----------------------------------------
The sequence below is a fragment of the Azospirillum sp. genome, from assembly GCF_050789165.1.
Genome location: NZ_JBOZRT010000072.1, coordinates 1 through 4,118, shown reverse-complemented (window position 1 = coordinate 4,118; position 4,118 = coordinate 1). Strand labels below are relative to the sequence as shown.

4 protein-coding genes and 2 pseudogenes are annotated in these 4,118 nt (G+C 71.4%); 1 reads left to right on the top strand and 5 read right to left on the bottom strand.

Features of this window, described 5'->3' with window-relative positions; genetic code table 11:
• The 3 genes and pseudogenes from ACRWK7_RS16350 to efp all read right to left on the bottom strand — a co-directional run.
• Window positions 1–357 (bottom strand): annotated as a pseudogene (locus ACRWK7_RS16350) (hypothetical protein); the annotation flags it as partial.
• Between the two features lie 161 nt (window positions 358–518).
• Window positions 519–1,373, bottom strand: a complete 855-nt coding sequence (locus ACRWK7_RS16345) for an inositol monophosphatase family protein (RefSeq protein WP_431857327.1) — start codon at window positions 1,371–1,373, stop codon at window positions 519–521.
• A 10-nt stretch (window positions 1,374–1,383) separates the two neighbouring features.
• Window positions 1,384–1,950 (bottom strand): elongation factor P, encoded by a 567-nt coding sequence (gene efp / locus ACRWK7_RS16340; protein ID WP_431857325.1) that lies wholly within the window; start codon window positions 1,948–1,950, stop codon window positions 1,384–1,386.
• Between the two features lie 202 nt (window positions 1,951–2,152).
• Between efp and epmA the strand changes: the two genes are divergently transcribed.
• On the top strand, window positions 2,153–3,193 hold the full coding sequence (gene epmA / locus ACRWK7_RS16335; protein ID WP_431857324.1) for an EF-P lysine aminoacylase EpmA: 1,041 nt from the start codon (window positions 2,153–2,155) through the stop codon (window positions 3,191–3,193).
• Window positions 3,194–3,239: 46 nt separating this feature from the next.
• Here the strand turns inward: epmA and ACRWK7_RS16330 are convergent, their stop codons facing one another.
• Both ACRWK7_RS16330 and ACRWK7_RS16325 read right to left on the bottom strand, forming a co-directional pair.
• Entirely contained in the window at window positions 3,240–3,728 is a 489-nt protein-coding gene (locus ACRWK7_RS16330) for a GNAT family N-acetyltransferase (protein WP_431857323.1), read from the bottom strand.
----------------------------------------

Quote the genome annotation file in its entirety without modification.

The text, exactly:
The sequence below is a fragment of the Azospirillum sp. genome, from assembly GCF_050789165.1.
Genome location: NZ_JBOZRT010000072.1, coordinates 1 through 4,118, shown reverse-complemented (window position 1 = coordinate 4,118; position 4,118 = coordinate 1). Strand labels below are relative to the sequence as shown.

4 protein-coding genes and 2 pseudogenes are annotated in these 4,118 nt (G+C 71.4%); 1 reads left to right on the top strand and 5 read right to left on the bottom strand.

Features of this window, described 5'->3' with window-relative positions; genetic code table 11:
• The 3 genes and pseudogenes from ACRWK7_RS16350 to efp all read right to left on the bottom strand — a co-directional run.
• Window positions 1–357 (bottom strand): annotated as a pseudogene (locus ACRWK7_RS16350) (hypothetical protein); the annotation flags it as partial.
• Between the two features lie 161 nt (window positions 358–518).
• Window positions 519–1,373, bottom strand: a complete 855-nt coding sequence (locus ACRWK7_RS16345) for an inositol monophosphatase family protein (RefSeq protein WP_431857327.1) — start codon at window positions 1,371–1,373, stop codon at window positions 519–521.
• A 10-nt stretch (window positions 1,374–1,383) separates the two neighbouring features.
• Window positions 1,384–1,950 (bottom strand): elongation factor P, encoded by a 567-nt coding sequence (gene efp / locus ACRWK7_RS16340; protein ID WP_431857325.1) that lies wholly within the window; start codon window positions 1,948–1,950, stop codon window positions 1,384–1,386.
• Between the two features lie 202 nt (window positions 1,951–2,152).
• Between efp and epmA the strand changes: the two genes are divergently transcribed.
• On the top strand, window positions 2,153–3,193 hold the full coding sequence (gene epmA / locus ACRWK7_RS16335; protein ID WP_431857324.1) for an EF-P lysine aminoacylase EpmA: 1,041 nt from the start codon (window positions 2,153–2,155) through the stop codon (window positions 3,191–3,193).
• Window positions 3,194–3,239: 46 nt separating this feature from the next.
• Here the strand turns inward: epmA and ACRWK7_RS16330 are convergent, their stop codons facing one another.
• Both ACRWK7_RS16330 and ACRWK7_RS16325 read right to left on the bottom strand, forming a co-directional pair.
• Entirely contained in the window at window positions 3,240–3,728 is a 489-nt protein-coding gene (locus ACRWK7_RS16330) for a GNAT family N-acetyltransferase (protein WP_431857323.1), read from the bottom strand.